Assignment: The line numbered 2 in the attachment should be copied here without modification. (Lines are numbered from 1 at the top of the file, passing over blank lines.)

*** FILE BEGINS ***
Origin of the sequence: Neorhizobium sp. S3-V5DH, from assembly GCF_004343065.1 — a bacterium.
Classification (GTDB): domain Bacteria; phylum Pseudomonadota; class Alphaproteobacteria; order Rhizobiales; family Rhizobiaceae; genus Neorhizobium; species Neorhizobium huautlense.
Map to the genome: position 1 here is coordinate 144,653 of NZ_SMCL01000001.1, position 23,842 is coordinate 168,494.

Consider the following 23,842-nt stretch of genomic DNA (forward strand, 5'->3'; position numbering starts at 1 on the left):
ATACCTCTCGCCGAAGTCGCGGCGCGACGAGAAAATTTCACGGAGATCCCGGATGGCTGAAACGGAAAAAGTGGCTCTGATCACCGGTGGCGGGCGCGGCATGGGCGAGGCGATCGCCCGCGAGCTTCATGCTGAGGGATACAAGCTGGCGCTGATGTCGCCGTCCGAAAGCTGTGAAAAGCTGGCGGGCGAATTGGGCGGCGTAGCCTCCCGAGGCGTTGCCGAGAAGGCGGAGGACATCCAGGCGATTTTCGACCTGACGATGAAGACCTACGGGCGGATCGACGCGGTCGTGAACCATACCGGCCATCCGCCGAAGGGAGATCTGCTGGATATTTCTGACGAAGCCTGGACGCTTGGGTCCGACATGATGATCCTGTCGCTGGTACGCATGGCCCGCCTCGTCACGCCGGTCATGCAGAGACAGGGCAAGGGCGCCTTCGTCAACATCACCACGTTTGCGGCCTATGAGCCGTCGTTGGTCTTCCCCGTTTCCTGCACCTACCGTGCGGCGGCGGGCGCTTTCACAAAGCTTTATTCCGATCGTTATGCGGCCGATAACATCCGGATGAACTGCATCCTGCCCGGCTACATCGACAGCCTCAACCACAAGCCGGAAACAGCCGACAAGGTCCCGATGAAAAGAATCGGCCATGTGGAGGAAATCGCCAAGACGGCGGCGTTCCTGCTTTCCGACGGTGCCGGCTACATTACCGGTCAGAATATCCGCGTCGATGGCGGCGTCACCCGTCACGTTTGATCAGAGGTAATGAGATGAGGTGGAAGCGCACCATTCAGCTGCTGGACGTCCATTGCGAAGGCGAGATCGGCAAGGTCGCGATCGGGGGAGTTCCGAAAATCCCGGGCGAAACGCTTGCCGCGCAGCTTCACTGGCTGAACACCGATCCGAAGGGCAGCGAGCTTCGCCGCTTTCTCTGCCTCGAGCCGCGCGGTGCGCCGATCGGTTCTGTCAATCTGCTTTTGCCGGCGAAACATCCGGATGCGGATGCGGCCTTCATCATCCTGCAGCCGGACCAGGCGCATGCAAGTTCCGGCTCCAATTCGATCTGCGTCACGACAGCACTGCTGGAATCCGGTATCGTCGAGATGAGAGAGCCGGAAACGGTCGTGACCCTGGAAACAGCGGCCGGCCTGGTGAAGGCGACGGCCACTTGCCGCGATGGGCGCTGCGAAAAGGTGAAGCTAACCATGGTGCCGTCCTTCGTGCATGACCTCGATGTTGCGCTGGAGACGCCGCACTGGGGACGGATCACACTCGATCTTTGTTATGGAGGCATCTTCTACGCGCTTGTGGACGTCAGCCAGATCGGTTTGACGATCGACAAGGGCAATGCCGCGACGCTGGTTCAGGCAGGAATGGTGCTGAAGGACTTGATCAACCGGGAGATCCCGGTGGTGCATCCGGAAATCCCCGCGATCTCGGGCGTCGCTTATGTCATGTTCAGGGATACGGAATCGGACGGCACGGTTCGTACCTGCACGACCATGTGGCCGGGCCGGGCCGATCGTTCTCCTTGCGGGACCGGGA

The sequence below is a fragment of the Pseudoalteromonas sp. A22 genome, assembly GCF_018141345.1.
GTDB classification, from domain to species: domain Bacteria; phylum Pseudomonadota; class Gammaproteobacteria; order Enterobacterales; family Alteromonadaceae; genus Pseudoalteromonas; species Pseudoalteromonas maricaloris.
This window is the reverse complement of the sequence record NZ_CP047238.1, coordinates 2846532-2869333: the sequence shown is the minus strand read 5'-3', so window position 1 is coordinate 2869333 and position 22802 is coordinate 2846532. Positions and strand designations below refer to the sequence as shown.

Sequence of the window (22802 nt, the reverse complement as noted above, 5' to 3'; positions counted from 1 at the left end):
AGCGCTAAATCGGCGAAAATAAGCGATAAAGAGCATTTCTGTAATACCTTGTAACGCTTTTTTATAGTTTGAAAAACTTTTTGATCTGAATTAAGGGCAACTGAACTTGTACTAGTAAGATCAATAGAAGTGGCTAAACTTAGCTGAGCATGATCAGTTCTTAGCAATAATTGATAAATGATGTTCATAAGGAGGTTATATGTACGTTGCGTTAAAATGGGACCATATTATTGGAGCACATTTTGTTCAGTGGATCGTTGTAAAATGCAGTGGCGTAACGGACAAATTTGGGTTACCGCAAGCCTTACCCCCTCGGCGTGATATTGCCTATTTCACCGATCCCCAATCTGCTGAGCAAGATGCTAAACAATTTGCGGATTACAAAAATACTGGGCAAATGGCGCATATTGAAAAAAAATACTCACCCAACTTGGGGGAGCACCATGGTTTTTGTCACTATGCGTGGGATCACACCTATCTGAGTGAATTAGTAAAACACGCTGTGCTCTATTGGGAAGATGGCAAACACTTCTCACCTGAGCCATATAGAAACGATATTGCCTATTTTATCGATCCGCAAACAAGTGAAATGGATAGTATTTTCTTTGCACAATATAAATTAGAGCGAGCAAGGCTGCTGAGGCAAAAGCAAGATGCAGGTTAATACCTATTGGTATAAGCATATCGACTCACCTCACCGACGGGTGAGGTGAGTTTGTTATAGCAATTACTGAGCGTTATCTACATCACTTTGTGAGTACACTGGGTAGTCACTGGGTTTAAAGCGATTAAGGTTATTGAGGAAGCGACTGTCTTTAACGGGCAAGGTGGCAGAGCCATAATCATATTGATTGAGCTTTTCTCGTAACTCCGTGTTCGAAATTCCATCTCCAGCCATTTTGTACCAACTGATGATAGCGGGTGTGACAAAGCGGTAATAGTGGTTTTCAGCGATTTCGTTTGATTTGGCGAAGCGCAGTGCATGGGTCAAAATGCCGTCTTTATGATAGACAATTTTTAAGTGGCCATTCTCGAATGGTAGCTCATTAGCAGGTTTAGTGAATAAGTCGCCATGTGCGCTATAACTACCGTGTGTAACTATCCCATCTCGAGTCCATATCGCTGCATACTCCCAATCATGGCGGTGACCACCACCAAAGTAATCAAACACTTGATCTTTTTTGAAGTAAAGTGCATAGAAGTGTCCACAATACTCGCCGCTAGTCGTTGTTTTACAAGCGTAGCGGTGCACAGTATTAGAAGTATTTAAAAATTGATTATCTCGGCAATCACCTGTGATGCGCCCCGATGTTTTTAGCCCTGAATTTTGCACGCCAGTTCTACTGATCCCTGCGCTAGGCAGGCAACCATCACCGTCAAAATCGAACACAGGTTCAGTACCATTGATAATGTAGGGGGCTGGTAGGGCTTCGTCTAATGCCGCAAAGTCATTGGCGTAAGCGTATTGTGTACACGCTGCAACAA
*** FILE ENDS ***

Classification (GTDB): domain Bacteria; phylum Pseudomonadota; class Alphaproteobacteria; order Rhizobiales; family Rhizobiaceae; genus Neorhizobium; species Neorhizobium huautlense.